The Supreme Court rendered the 108-Tai-Shang-640 Decision of June 12, 2019 (hereinafter, the “Decision”), holding that the exercise of the conversion right by corporate bond holders is still subject to the restrictions on the conversion right under the conversion rules, and that only when the conversion right is exercised lawfully is the issuing company obligated to issue shares pursuant to its corporate bond conversion rules.
According to the facts underlying this Decision, the Appellee issued on June 22, 2010 a domestic unsecured convertible bond, which would mature on June 22, 2015 with a conversion period from July 23, 2010 through June 12, 2015, and formulated the rules for converting the corporate bond at issue (hereinafter, the “Conversion Rules at Issue”). The Appellant was a holder of the corporate bond at issue. When applying to the Appellee to convert the corporate bond at issue into common shares on June 10, 2015, the Appellee rejected the application on the ground that the period of April 17 through June 15 of 2015 was the period when any transfer of shares was suspended before the company’s regular shareholders’ meeting (hereinafter, the “Lock-in Period at Issue”). When the Appellant applied for conversion again on the 15th and 18th of the same month, the application was still rejected by the Appellee. Therefore, the Appellant sought a decision to compel the Appellee to convert the corporate bond at issue in the possession of the Appellant into common shares for transfer to his account in accordance with Article 9 of the Conversion Rules at Issue and Article 235 of the Company Act and to pay the dividend that should have been distributed for the period between June 16, 2015 and the delivery date of the shares and the statutory interest for the cash dividend.
According to this Decision, Paragraph 1 of Article 252 and Paragraph 1 of Article 253 of the Company Act provide that a corporate bond contract is established when the corporate bond investor specifies the investment amount in the subscription form prepared by the issuing company and affixes his/her signature or seal. A corporate bond investor can only enter into a corporate bond contract based on the conversion terms set by the issuing company and has no right to individually negotiate the provisions of the contract. Under Article 248, Paragraph 1, Subparagraph 18 of the Company Act and Article 29, Paragraph 1, Subparagraph 10 of the Guidelines for Handling the Offering and Issuance of Securities by Securities Issuers, if a corporate bond contract stipulates that the bond may be converted into shares, the manners of deciding the conversion terms (including the conversion price, conversion period and the type of shares into which conversion will be made) should be stipulated in the conversion rules. In addition, although corporate bond holders have the right to convert their corporate bonds into the shares of the issuing company under the proviso of Article 262, Paragraph 1 of the Company Act, nevertheless the exercise of the conversion is still restricted under the conversion terms stipulated under the conversion rules. Only when it is legally appropriate to exercise the conversion right is the issuing company obligated to issue shares pursuant to its conversion rules.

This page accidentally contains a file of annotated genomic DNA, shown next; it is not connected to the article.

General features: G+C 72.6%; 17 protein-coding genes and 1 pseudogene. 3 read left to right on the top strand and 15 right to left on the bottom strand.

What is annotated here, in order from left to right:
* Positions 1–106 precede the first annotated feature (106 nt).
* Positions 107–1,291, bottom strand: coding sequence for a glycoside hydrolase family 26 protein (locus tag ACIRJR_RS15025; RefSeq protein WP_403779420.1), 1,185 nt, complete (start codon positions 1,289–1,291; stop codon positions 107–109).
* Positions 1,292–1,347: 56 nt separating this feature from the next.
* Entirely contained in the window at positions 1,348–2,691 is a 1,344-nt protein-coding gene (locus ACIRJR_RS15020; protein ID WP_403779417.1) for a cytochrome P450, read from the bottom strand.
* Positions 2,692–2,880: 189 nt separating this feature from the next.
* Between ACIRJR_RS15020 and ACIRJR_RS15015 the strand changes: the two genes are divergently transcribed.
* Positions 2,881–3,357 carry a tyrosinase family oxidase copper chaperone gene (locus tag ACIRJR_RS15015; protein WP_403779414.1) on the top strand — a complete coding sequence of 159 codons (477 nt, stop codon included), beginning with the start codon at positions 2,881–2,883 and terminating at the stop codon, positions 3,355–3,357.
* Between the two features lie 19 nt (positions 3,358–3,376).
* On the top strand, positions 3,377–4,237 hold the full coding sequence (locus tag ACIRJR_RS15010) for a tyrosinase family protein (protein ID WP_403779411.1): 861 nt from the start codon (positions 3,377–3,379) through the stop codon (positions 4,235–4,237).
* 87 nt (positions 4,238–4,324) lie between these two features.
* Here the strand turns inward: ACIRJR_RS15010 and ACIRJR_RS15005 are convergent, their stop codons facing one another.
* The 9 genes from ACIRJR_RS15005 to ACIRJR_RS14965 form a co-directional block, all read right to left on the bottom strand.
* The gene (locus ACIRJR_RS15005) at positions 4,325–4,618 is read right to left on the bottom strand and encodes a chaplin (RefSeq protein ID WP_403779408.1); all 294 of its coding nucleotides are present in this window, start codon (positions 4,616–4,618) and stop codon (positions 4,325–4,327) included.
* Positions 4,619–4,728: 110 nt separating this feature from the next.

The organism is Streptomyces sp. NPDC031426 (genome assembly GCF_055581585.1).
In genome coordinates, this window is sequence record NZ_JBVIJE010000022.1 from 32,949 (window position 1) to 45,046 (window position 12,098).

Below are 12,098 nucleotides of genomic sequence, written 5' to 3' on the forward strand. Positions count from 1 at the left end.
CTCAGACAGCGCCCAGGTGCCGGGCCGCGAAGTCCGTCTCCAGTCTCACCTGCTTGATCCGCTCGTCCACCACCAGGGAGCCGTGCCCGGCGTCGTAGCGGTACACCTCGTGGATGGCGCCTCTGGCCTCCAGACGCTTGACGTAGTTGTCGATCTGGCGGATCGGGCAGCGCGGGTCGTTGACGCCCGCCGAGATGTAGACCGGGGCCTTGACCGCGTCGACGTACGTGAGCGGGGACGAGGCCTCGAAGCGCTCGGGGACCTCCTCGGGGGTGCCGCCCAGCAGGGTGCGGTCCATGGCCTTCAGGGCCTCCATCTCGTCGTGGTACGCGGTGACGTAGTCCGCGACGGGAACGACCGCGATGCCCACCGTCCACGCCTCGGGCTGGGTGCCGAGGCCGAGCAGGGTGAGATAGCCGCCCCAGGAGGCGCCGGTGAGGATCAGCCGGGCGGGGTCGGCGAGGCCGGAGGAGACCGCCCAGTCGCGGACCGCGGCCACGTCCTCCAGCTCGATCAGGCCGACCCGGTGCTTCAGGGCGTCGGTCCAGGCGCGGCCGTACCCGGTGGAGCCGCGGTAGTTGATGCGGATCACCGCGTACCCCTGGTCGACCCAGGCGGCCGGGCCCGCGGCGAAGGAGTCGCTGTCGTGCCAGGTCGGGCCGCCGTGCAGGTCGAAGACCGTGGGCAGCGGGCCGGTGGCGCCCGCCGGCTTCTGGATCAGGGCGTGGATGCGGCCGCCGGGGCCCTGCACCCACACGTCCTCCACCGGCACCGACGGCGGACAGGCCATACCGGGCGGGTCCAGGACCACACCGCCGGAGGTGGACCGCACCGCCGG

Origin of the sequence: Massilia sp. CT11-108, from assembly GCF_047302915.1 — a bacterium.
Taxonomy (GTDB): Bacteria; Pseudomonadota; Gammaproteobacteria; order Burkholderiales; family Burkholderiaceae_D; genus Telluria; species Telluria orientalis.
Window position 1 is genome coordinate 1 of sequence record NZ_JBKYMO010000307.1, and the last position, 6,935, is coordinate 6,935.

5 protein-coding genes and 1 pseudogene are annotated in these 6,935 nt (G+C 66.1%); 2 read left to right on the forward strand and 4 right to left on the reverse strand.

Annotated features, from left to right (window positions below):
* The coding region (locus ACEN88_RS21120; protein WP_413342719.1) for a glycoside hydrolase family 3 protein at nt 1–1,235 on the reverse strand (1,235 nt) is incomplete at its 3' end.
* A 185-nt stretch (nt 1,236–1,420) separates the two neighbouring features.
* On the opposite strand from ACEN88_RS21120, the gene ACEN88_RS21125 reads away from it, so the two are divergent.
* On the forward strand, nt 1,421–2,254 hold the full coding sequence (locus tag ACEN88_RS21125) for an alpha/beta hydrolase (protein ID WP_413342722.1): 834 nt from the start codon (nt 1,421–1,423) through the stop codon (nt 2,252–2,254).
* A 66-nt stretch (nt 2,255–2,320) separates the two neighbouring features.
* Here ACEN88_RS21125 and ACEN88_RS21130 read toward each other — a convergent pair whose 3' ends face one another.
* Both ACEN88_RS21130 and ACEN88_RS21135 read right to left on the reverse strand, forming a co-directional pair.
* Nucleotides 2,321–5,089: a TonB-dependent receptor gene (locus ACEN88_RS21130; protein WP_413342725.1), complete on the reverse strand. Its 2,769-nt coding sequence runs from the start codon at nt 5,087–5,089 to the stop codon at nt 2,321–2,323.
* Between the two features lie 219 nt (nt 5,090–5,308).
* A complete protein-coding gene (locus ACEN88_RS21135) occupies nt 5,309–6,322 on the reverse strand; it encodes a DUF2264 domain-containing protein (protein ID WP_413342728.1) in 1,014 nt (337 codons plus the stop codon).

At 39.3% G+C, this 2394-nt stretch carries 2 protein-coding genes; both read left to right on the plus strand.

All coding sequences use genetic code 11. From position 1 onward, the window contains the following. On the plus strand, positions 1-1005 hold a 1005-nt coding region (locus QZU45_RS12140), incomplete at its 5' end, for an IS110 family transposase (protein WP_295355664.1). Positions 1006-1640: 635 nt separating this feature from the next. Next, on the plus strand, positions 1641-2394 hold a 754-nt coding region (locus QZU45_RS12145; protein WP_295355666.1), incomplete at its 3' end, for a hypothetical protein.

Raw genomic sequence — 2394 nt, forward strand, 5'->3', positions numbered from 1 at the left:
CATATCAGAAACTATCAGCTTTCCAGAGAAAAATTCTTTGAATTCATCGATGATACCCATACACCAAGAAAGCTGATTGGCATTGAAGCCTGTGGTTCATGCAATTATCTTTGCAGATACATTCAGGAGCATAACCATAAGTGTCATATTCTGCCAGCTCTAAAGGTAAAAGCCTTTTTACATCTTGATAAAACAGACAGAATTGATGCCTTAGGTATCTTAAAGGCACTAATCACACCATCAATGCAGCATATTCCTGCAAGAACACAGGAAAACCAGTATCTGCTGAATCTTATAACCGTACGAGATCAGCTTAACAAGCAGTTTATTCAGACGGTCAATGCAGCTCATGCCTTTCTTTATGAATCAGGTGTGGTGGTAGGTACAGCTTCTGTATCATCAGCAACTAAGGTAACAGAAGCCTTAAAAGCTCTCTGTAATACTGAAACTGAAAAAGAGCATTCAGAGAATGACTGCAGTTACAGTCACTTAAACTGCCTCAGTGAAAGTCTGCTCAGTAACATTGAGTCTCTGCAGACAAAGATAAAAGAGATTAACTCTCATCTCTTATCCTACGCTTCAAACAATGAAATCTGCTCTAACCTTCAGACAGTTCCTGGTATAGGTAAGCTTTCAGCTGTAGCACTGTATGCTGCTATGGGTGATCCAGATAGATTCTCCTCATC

It was further pointed out in this Decision that since the Appellant failed to exercise the conversion right during the conversion period stipulated under Article 9, Paragraph 1 of the Conversion Rules at Issue, the conversion terms under the corporate bond contract were not met. Therefore, the original trial court was not legally inappropriate in its determination that the conversion was not valid, that the Appellee could not issue common shares, and that the Appellant could not seek a court decision to compel the payment of the dividend at issue and the interest on the cash dividend in accordance with Article 235 of the Company Act. In addition, the redemption right under Article 18 of the Conversion Rules at Issue is a right whose exercise is up to the Appellee’s decision. The failure to issue a redemption notice upon maturity can hardly be regarded as a violation of the principle of good faith. Moreover, when the Appellee’s corporate bond at issue matured, the Appellee remitted the investment back to the Appellant based on the face value of the bond in accordance with Article 6 of the Conversion Rules at Issue. Since the Appellant could not substantiate the Appellee had engaged in any falsehood, fraud or any other act sufficient to lead to the Appellant’s misbelief in the issuance of the corporate bond at issue, the Appellee certainly did not violate Article 20, Paragraph 1 of the Securities and Exchange Act.
Based on the foregoing reasons, investors seeking to purchase convertible bonds are advised to heed the restrictions under the conversion terms formulated under the conversion rules to prevent impediment to the exercise of rights.